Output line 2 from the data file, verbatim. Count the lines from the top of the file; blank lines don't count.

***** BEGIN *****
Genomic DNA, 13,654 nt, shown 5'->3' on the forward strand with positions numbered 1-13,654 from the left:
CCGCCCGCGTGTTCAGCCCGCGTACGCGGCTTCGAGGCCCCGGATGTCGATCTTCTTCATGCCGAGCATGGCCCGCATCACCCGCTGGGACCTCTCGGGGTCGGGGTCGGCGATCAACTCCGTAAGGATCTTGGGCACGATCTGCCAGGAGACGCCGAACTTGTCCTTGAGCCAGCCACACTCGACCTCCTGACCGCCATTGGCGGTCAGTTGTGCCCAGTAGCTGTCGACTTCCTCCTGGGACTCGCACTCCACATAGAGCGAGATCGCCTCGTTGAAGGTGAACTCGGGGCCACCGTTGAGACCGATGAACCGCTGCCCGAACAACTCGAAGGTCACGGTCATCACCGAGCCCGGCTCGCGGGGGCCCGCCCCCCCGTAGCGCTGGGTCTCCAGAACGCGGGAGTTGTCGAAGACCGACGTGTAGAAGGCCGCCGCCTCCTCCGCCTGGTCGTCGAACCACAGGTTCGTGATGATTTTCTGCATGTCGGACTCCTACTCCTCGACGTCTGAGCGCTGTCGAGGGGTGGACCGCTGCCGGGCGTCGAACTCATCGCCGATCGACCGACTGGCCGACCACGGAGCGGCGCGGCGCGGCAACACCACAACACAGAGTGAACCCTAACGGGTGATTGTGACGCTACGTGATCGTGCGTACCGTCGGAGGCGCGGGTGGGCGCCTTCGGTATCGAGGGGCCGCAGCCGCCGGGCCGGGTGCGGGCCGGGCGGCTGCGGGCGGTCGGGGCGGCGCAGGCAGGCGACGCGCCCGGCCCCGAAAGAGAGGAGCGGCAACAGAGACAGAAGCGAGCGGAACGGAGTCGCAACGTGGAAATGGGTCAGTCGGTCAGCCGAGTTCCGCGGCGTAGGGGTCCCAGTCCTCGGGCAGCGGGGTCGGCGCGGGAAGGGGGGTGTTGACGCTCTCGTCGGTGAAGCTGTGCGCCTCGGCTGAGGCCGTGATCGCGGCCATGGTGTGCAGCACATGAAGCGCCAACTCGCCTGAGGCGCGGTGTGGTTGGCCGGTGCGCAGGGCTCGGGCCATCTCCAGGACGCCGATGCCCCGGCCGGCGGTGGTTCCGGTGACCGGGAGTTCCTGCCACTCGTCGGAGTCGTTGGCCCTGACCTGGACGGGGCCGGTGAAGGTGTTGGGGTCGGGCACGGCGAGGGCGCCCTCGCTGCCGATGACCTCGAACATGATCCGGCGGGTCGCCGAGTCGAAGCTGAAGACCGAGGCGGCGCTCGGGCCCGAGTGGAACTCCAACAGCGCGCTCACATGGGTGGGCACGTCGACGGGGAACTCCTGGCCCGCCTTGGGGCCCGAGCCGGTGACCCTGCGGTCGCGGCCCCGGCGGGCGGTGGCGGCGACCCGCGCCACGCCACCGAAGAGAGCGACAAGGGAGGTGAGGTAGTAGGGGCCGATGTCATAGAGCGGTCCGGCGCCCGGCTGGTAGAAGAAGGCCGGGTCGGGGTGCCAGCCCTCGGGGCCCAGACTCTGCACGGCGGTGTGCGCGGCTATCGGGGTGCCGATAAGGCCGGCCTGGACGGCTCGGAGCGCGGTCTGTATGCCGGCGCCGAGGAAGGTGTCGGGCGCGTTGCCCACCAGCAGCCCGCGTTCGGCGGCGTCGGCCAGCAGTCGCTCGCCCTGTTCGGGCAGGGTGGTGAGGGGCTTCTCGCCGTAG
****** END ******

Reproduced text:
CCGCCCGCGTGTTCAGCCCGCGTACGCGGCTTCGAGGCCCCGGATGTCGATCTTCTTCATGCCGAGCATGGCCCGCATCACCCGCTGGGACCTCTCGGGGTCGGGGTCGGCGATCAACTCCGTAAGGATCTTGGGCACGATCTGCCAGGAGACGCCGAACTTGTCCTTGAGCCAGCCACACTCGACCTCCTGACCGCCATTGGCGGTCAGTTGTGCCCAGTAGCTGTCGACTTCCTCCTGGGACTCGCACTCCACATAGAGCGAGATCGCCTCGTTGAAGGTGAACTCGGGGCCACCGTTGAGACCGATGAACCGCTGCCCGAACAACTCGAAGGTCACGGTCATCACCGAGCCCGGCTCGCGGGGGCCCGCCCCCCCGTAGCGCTGGGTCTCCAGAACGCGGGAGTTGTCGAAGACCGACGTGTAGAAGGCCGCCGCCTCCTCCGCCTGGTCGTCGAACCACAGGTTCGTGATGATTTTCTGCATGTCGGACTCCTACTCCTCGACGTCTGAGCGCTGTCGAGGGGTGGACCGCTGCCGGGCGTCGAACTCATCGCCGATCGACCGACTGGCCGACCACGGAGCGGCGCGGCGCGGCAACACCACAACACAGAGTGAACCCTAACGGGTGATTGTGACGCTACGTGATCGTGCGTACCGTCGGAGGCGCGGGTGGGCGCCTTCGGTATCGAGGGGCCGCAGCCGCCGGGCCGGGTGCGGGCCGGGCGGCTGCGGGCGGTCGGGGCGGCGCAGGCAGGCGACGCGCCCGGCCCCGAAAGAGAGGAGCGGCAACAGAGACAGAAGCGAGCGGAACGGAGTCGCAACGTGGAAATGGGTCAGTCGGTCAGCCGAGTTCCGCGGCGTAGGGGTCCCAGTCCTCGGGCAGCGGGGTCGGCGCGGGAAGGGGGGTGTTGACGCTCTCGTCGGTGAAGCTGTGCGCCTCGGCTGAGGCCGTGATCGCGGCCATGGTGTGCAGCACATGAAGCGCCAACTCGCCTGAGGCGCGGTGTGGTTGGCCGGTGCGCAGGGCTCGGGCCATCTCCAGGACGCCGATGCCCCGGCCGGCGGTGGTTCCGGTGACCGGGAGTTCCTGCCACTCGTCGGAGTCGTTGGCCCTGACCTGGACGGGGCCGGTGAAGGTGTTGGGGTCGGGCACGGCGAGGGCGCCCTCGCTGCCGATGACCTCGAACATGATCCGGCGGGTCGCCGAGTCGAAGCTGAAGACCGAGGCGGCGCTCGGGCCCGAGTGGAACTCCAACAGCGCGCTCACATGGGTGGGCACGTCGACGGGGAACTCCTGGCCCGCCTTGGGGCCCGAGCCGGTGACCCTGCGGTCGCGGCCCCGGCGGGCGGTGGCGGCGACCCGCGCCACGCCACCGAAGAGAGCGACAAGGGAGGTGAGGTAGTAGGGGCCGATGTCATAGAGCGGTCCGGCGCCCGGCTGGTAGAAGAAGGCCGGGTCGGGGTGCCAGCCCTCGGGGCCCAGACTCTGCACGGCGGTGTGCGCGGCTATCGGGGTGCCGATAAGGCCGGCCTGGACGGCTCGGAGCGCGGTCTGTATGCCGGCGCCGAGGAAGGTGTCGGGCGCGTTGCCCACCAGCAGCCCGCGTTCGGCGGCGTCGGCCAGCAGTCGCTCGCCCTGTTCGGGCAGGGTGGTGAGGGGCTTCTCGCCGTAG